Most people heard about the new ransomware outbreak that disrupted systems worldwide in May known as WannaCryptor (otherwise known as WannaCry or Wcrypt). However, while most of us recognize its name, we don't know what it is, nor how to prevent ransomware in general. Here is a bit more information about both!
What is WannaCry?
WannaCry attacked at least 75,000 PCs within 24 hours effecting hospitals, schools, and offices worldwide. WannaCry used a flaw in Microsoft’s software found by the National Security Agency, which was consequently leaked to hackers and used to rapidly
spread WannaCry. Microsoft released a patch for this flaw in March after National Security Agency’s discovery; however, those users still running the old Windows XP operating system or did not apply the patch were vunerable. WannaCry works by locking all the data on a computer system and leaves the user with two files remaining: instructions on how to retrieve their encrypted files and the WannaCry program itself. The user is then instructed to pay $300 within three days to decrypt all their files at this price, then after the three days the price doubles to $600, and after seven days the files are gone forever.
How was WannaCry stopped? A U.K. researcher going by the name of ‘Malware Tech’ shut down the operation when he noticed one of the web domains used by the attackers wasn’t registered. So, for the small price of $10.69 he took control of the domain and consequently killed the spread of WannaCry.
The attackers made as much as $17,500 from 52 transactions with payments still coming in. For those who are already infected ‘Malware Tech’s’ rescue was a little too late for them and unfortunately they will rely on the plans and backups they currently have in place to sole the problem. While WannaCry is currently out of action, they will more than likely alter their code to prevent Malware Tech’s actions from occurring again and start a new campaign.
How should you protect yourself against ransomware?
- Backup all files in a separate system
- Install anti-malware software
- Remain suspicious of unsolicited emails
- Type out addresses yourself rather than clicking on links
- Run patches and updates promptly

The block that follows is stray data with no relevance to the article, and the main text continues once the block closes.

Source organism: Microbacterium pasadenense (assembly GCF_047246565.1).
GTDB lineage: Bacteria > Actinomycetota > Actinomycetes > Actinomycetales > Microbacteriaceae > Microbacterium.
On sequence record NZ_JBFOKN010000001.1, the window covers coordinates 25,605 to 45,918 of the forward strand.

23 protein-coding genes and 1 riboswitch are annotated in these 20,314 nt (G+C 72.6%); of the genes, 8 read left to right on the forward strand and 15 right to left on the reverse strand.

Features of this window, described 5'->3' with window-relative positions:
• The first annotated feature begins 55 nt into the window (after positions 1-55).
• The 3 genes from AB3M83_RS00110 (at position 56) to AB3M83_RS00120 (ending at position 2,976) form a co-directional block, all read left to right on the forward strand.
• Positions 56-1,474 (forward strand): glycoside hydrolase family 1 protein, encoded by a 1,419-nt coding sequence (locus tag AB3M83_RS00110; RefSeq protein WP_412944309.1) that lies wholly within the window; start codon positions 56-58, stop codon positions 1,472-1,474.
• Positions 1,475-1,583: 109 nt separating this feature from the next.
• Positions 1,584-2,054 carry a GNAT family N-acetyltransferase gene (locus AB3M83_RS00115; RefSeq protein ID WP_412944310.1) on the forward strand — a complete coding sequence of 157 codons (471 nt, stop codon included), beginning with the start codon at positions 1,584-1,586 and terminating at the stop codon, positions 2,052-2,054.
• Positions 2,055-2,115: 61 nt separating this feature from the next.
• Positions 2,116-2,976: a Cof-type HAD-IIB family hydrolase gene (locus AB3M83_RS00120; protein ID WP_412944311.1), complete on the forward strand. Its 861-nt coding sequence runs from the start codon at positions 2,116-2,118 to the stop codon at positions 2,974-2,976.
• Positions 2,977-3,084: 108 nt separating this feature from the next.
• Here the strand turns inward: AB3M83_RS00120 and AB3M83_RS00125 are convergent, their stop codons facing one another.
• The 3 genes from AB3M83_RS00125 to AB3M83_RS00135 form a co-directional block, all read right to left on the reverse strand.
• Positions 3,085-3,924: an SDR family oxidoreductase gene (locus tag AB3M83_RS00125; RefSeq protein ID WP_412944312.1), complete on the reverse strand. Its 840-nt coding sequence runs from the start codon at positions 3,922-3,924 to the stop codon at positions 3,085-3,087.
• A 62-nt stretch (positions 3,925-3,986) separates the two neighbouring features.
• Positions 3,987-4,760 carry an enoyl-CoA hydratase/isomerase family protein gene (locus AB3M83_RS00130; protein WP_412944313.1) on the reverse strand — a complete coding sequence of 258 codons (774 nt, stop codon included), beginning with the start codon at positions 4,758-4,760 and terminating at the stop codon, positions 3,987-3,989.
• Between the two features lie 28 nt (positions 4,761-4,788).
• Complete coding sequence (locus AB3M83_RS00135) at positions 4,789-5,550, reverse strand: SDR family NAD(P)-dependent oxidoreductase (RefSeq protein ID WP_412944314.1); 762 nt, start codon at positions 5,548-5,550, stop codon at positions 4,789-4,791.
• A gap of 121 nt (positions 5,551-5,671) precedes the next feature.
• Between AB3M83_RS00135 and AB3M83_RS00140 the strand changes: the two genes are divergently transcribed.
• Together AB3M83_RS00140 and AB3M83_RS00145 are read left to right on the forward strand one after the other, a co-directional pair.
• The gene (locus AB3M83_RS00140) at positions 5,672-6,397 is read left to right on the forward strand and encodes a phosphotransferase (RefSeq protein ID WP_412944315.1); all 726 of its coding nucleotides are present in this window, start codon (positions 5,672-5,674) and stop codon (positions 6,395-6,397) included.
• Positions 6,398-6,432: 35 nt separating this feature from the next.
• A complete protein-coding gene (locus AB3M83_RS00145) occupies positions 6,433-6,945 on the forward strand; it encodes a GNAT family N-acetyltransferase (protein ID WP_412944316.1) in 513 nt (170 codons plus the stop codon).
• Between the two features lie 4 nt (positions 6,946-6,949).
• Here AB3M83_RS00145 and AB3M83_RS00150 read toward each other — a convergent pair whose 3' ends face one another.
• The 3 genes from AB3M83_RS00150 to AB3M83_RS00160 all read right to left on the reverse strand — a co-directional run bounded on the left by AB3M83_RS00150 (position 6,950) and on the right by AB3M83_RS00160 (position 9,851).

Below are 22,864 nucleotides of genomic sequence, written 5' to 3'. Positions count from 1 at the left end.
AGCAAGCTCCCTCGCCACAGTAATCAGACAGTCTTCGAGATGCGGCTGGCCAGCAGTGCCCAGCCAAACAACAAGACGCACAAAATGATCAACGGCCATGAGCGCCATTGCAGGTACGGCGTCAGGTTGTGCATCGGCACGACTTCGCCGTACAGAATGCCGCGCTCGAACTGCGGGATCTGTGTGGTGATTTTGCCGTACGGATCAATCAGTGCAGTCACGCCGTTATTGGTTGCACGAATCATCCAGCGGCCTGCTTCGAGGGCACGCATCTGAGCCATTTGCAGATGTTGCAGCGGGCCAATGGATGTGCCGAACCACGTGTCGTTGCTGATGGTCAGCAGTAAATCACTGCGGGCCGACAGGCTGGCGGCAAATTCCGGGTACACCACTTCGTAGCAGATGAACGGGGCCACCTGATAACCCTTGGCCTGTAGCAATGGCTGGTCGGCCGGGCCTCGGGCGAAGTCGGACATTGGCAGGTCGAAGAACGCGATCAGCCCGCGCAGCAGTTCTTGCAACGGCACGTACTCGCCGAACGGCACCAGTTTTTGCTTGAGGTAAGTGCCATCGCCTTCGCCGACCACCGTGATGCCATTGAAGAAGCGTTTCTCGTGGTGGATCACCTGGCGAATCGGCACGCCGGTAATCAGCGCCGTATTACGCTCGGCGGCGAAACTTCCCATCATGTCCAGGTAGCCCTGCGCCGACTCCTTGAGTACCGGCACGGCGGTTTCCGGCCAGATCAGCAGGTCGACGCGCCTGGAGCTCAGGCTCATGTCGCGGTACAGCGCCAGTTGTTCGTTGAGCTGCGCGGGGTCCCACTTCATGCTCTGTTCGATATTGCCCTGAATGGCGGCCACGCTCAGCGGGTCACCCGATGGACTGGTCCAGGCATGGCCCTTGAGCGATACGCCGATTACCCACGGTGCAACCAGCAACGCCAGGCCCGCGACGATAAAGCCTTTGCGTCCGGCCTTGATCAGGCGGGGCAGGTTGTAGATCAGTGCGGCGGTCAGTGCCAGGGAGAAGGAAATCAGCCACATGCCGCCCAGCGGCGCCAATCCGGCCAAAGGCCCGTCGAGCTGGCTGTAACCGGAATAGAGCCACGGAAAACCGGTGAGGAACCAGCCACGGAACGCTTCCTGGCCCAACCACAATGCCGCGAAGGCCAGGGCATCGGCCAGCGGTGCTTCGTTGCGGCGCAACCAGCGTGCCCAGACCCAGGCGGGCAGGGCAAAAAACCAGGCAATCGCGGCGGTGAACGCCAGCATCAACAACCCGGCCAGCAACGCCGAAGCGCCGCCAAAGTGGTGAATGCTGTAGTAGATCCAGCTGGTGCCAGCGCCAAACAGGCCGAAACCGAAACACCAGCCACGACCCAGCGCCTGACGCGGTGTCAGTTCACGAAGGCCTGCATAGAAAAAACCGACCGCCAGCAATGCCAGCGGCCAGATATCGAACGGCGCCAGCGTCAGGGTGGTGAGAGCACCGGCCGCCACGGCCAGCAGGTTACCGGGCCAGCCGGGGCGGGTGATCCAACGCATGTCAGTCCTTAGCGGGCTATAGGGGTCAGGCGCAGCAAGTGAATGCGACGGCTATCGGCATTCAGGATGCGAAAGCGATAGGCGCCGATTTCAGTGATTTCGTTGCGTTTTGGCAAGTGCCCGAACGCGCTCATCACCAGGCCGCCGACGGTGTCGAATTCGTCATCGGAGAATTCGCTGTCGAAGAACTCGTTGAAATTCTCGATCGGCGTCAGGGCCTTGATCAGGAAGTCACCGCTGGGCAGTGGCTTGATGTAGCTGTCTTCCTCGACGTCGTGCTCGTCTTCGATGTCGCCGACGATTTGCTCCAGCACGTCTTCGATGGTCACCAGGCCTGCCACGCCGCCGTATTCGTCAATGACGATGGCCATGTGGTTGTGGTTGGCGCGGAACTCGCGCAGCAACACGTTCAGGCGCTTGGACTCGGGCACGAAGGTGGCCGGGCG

What should you do if you become a victim of ransomware?
When it’s too late to protect yourself from ransomware, it is important to know what steps to take to minimize the damages.
Don’t pay While it seems logical to pay the ransom and retrieve your files, people are advised not to so. Paying once could make you a target for ransomware in the future, so it is important to never pay and back up your files. Having your files backed up on a separate hard drive allows you to recover those files without having to consider paying the criminals.
Disconnect The first step to take is to unplug your device and other connected devices from the internet to prevent the program from spreading. While this does not mean it will stop the ransomware from spreading on the already infected device, it can prevent the ransomware from moving on to all other connected devices.
Remove ransomware Odds are that you won’t be able to remove the ransomware from your device on your own, but it is still important to find a way to resolve the issue. Contact your IT support team to help you.
Alert law enforcement While Law enforcement won’t be able to get rid of the ransomware it is important you contact them to report on what is occurring. The people sending out ransomware are committing a crime and hopefully they will be able to stop the criminals in their tracks before effecting other users.
WannaCry has made major headlines over these past few weeks. With its ability to spread within networks. This occurrence is just another reminder to keep files backed up on another device or in the cloud and always be wary of unknown websites and sources.